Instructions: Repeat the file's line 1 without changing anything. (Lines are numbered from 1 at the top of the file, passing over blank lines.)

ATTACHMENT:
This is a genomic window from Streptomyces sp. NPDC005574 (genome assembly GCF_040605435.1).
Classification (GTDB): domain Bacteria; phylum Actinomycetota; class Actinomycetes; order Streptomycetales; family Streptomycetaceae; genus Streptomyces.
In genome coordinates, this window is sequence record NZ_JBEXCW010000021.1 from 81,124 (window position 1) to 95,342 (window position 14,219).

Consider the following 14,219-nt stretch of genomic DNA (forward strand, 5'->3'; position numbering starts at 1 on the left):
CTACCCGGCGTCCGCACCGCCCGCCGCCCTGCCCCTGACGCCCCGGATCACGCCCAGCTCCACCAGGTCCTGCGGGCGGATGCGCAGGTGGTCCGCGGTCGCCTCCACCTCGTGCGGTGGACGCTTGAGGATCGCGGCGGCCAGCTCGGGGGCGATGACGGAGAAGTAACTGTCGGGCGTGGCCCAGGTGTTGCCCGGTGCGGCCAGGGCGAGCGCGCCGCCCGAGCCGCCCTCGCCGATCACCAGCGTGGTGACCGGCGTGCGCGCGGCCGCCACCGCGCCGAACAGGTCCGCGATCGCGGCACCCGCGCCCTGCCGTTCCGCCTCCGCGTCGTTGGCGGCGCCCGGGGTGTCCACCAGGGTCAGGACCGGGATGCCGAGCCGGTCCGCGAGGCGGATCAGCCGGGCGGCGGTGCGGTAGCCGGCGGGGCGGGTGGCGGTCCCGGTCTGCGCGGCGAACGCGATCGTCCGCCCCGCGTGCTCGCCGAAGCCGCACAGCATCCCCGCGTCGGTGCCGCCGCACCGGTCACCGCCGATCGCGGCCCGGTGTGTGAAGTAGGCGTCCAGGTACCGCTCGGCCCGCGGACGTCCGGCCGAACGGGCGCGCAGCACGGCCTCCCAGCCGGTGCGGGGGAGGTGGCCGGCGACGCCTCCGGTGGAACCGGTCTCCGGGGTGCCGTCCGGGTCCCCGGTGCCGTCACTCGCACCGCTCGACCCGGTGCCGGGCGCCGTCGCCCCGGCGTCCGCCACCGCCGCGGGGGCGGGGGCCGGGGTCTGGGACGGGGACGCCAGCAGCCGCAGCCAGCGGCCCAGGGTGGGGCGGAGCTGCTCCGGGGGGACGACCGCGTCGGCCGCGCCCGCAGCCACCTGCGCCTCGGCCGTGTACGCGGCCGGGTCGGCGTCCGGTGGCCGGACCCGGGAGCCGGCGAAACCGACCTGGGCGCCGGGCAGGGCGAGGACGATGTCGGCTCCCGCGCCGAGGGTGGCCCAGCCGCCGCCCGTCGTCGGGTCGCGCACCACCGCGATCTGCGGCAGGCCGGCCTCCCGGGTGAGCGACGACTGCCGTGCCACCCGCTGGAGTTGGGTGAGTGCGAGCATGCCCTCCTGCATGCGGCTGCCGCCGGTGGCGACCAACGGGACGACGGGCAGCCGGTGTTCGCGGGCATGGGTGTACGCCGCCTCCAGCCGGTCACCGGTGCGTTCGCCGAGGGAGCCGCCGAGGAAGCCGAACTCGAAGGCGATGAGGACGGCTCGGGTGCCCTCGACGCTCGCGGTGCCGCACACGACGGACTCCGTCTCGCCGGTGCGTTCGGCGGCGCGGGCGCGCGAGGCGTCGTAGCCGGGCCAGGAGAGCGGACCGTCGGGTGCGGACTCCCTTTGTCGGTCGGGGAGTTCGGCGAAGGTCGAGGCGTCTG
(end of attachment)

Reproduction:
This is a genomic window from Streptomyces sp. NPDC005574 (genome assembly GCF_040605435.1).